•≡• Has toured with — DR. DOG, THE WALKMEN, THE DECEMBERISTS, THE BLACK CROWES, BOB DYLAN, AREOSMITH, MY MORNING JACKET, CENTRO-MATIC, THE BOTTEL ROCKETS, THE DRIVE BY TRUCKERS, ANDREW BIRD, and THE OLD 97′s.
•≡• Has been romantically linked to the BOB’S BIG BOY boy.
•≡• Is the executive producer of  “Twistable, Turnable Man”  a tribute album of Shel Silverstein songs performed by BOBBY BARE SR., MY MORNING JACKET, JOHN PRINE, LUCINDA WILLIAMS, THE BOXMASTERS, SARAH JAROSZ AND BLACK PRARIE, DR. DOG, RAY PRICE, KRIS KRISTOFFERSON, FRANK BLACK, TODD SNIDER AND NANCI GRIFFITH,  HE SINGS  “DADDY WHAT IF”  WITH HIS DAUGHTER ISABELLA BARE.
•≡• Has played BONNAROO-SASQUATCH and AUSTIN CITY LIMITS FESTIVAL.
•≡• HIS LATEST ALBUM CAME OUT IN AUG OF 2010 AND IS CALLED “A STORM — A TREE — MY MOTHER’S HEAD.
PERFORMED ON a family album of all SHEL SILVERSTEIN songs called “SINGIN’ IN THE KITCHEN” in 1975.
•≡• Can NOT speak mandrin chinese.
•≡• Wrote with and had all his songs critiqued by SHEL SILVERSTEIN till Shel passed on in may of 1999.
•≡• Sang on the song “Getting back into you” on THE SILVER JEWS album “TANGLEWOOD NUMBERS“.
•≡• Sang on the song “Riding” on WILL OLDHAMS‘ album “Bonnie Prince Billie sings Greatest Palace Music”.
Musical style and influences:
•≡• Many of Bare's songs incorporate a lot of humor and references to popular culture. His writing has been characterized as "inventive and melodic." Shel Silverstein was a huge influence in his approach to songwriting. Bare describes it as writing poems and turning them into songs, which was very similar to what Silverstein did.
•≡• On Silverstein's help with his early writing, Bare said that he grew up “in a family where Shel was a very valued member. Dad was always doing a project with him. He was around. He was a big part of our family. So I just asked him and he offered.” Bare said that Silverstein taught him “to take an idea and push it as far as you can and then push it a whole lot further. You need to be writing something that was just not there before. Shel had a fearlessness in his writing. Whenever I am co-writing I notice, right at the [lyrical] area when people start backing down, that’s the only place you can do something interesting, right on the area where you are teetering. When someone says, 'I don’t know if we should go that far,' that’s right where you should go.”
Albums:
•≡• 1998 Boo-tay (As Bare Jr.)
•≡• 2000 Brainwasher (As Bare Jr.)
•≡• 2002 Bobby Bare, Jr.'s The Young Criminals Starvation League
•≡• 2004 From the End of Your Leash
•≡• 2006 Live: Nick Nacks & Paddy Whacks The Longest Meow
•≡• 2010 A Storm, A Tree, My Mother's Head
•≡• 2014 Undefeated
EPs and singles:
•≡• 2003 OK — I'm Sorry... (EP)
•≡• 2009 American Bread (EP)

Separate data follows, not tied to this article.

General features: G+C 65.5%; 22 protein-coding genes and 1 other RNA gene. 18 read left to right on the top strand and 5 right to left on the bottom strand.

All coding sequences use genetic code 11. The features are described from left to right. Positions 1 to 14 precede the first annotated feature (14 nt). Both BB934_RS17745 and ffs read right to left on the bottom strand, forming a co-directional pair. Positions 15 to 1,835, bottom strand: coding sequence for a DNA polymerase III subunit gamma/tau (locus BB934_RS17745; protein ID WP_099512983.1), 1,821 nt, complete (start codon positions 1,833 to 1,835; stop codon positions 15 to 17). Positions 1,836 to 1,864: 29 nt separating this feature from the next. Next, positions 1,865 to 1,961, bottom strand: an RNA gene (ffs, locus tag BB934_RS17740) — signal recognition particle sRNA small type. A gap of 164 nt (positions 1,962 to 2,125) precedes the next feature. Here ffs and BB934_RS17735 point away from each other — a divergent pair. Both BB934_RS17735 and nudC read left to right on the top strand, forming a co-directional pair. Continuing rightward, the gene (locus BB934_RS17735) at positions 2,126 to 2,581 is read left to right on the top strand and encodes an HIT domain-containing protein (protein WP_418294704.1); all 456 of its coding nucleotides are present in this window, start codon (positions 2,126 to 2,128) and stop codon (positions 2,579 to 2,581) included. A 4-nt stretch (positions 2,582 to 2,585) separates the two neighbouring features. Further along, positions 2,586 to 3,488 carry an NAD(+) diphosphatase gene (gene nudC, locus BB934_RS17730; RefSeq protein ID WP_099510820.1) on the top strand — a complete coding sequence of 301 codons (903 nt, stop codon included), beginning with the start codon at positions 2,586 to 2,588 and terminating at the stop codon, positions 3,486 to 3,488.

•≡• 2010 A Storm, A Tree, My Mother's Head (EP) 5 acoustic demos of the album
•≡• 2011 UNRELEASED and FREE (EP)
•≡• 2014 Shame on Me (7" vinyl/digital download) (1,000 limited run)
PRESS:
•≡• What's most remarkable about Bare's songs is how effortlessly catchy they are...The only real curiosity about Bare's career to date is that he hasn't yet become a big name in modern rock — the kind of artist whose every album is awaited with the eager anticipation that greets the latest from Spoon or the Shins. — Nashville Scene
•≡• Bare works the audience like a carnival barker who also happens to write tender, honest songs that move the room to awed silence. Do not miss the opportunity to catch the healing power of this band live, who will put a smile on your face and drink one with you after the show. — Upstate Link
•≡• He’s an enthusiastic and interesting character who is making some of the most interesting music in America, straddling several genres between rock, punk, country, and Americana. — Toledo.com
•≡• One of the best commercially undiscovered artists on the leftbank of Americana. Ranging from raucous, to emotionally intense, it comes with a wonderfully twisted streak of humor. — London Independent
•≡• Undefeated finds the likable troubadour crafting a tantalizing hybrid of down-home and epic pop sounds, and reflecting on romance, betrayal and heartbreak in ambitious yet rough-hewn tracks. As always, the key is Bare’s ruefully eloquent voice, which finds a humorous undercurrent in the most woeful situations. — Mother Jones
•≡• [BBJ] has achieved that rare accomplishment — attaining maturity and classiness while maintaining a rockin' edge... One reason why this diversity works magnificently is because Bare doesn't merely try on a style — he adapts an assortment of approaches and influences. — East Bay Express
•≡• What makes Bobby Bare Jr. so special, and what Undefeated captures, is his ability to cross all lines and maintain a cohesive sound that, most importantly, sounds like him and him alone. 9/10 stars — Glide Magazine
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Bobby Bare Jr’s Young Criminals’ Starvation League
Undefeated